It’s because of who learning Pittman Shorthand while serving a mission in Scotland that we can enjoy the Journal of Discourses today?
a. Brigham Young
b. Dan Jones
c. William Clayton
d. George Watt
(D) The Danites
The Mormons had grown weary of turning the other cheek (during the Missouri years of the Church) by then, and some of the militants among them formed an organization they called the “Sons of Dan” to defend the Church against the outsiders and to serve as defenders of the faith against wavering brethren inside the ranks of Mormonism itself. These bands, which followed the organization of the ancient Israelites in which groups dedicated themselves to defense, while others went about the business of building communities, were commonly called Danites. Over time, the Gentile community perceived them as a secret society of blood thirsty killers, and they became the villains in a host of novels by the likes of Zane Grey and Robert Louis Stevenson. They were even exposed as murderers by Sherlock Holmes, although author Sir Arthur Conan Doyle’s interpretation of them was as mythical as the detective he created.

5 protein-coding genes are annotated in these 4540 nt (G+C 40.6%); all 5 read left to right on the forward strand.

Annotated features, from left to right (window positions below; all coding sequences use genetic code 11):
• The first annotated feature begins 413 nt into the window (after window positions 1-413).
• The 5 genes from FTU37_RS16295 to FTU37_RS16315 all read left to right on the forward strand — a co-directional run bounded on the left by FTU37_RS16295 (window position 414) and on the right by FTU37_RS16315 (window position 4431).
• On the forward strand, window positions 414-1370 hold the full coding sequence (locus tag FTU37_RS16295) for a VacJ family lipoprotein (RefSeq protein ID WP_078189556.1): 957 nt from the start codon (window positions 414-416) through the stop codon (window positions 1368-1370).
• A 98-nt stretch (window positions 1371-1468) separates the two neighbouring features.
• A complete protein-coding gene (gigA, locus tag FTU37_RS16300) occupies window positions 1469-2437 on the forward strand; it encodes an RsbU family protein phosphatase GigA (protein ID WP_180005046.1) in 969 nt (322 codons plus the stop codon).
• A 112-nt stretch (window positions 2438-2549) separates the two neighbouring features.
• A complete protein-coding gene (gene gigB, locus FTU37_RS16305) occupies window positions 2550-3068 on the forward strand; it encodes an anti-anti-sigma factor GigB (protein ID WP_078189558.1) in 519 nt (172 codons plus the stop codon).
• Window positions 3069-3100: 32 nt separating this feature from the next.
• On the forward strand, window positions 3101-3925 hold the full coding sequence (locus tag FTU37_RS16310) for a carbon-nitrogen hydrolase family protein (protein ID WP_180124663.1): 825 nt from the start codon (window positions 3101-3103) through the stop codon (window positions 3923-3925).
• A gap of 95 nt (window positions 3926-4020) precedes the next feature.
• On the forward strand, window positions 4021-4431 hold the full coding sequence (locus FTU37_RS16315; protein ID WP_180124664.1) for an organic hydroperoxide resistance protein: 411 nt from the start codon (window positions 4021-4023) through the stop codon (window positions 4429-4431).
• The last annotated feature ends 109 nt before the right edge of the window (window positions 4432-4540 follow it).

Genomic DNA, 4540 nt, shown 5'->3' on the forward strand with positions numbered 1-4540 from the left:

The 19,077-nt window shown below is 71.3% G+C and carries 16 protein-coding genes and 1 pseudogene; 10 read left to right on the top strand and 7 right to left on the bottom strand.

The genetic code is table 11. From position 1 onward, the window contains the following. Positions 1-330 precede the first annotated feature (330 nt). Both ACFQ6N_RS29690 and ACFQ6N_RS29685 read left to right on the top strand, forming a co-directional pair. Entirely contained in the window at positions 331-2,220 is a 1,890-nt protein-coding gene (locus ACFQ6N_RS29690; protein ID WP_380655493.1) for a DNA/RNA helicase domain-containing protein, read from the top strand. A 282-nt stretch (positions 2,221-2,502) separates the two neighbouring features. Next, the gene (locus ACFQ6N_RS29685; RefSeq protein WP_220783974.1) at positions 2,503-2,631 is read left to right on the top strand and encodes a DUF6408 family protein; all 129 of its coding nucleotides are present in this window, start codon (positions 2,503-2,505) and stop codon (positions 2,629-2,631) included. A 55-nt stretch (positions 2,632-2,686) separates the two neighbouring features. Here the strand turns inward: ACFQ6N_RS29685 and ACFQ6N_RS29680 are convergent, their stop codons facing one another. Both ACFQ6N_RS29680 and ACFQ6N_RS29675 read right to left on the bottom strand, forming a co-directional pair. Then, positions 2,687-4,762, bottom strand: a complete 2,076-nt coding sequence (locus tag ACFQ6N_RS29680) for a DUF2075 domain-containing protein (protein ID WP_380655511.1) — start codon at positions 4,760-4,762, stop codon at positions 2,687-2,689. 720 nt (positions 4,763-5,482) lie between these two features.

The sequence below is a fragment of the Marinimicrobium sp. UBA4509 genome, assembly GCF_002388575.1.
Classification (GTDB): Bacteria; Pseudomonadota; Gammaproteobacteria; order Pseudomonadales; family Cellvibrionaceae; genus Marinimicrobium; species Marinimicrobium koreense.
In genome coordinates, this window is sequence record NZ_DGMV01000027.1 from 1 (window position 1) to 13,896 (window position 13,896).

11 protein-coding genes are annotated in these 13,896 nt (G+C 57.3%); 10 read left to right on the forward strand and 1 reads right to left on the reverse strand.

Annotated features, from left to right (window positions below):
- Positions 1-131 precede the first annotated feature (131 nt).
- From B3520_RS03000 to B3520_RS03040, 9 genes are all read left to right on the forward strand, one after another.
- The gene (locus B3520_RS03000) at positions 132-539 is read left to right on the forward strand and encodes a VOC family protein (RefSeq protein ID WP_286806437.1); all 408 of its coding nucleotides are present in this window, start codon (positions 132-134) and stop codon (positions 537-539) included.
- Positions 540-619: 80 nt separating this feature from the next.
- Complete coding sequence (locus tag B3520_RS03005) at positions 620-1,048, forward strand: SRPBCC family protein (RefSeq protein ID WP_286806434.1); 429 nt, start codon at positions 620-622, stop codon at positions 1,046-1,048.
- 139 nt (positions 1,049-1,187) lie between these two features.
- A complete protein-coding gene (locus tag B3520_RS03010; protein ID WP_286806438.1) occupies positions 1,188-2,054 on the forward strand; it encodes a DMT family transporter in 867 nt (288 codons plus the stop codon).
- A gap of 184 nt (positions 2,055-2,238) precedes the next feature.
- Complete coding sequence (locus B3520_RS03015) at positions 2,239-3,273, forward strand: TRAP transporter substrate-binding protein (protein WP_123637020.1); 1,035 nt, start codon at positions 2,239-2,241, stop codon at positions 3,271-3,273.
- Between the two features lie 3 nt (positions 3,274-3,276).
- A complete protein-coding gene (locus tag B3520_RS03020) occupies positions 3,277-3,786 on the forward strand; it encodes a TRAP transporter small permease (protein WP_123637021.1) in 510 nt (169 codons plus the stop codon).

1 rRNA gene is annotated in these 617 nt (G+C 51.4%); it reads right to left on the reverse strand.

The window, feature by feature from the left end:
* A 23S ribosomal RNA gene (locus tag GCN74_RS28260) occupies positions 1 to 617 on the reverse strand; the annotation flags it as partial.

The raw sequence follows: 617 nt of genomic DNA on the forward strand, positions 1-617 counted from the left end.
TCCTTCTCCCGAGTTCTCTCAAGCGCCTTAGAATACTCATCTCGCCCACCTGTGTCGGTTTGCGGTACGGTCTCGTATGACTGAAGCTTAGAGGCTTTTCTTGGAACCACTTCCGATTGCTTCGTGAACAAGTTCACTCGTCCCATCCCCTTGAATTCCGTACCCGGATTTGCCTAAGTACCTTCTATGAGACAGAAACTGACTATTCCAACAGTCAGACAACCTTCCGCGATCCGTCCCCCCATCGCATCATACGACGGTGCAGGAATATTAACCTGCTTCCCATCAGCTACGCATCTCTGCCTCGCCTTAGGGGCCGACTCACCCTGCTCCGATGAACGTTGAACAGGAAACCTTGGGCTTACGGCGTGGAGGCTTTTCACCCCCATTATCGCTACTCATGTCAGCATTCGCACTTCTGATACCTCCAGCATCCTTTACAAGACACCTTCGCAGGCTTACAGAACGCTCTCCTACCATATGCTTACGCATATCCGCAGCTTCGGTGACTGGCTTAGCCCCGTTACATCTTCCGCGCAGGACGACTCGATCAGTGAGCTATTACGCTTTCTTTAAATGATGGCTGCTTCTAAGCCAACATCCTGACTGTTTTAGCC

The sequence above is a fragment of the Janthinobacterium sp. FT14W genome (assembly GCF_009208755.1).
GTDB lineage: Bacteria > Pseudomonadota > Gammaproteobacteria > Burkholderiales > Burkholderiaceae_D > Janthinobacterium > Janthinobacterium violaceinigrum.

Bill Harris, A New Zion (San Diego: Thunder Bay Press, 2004), 29.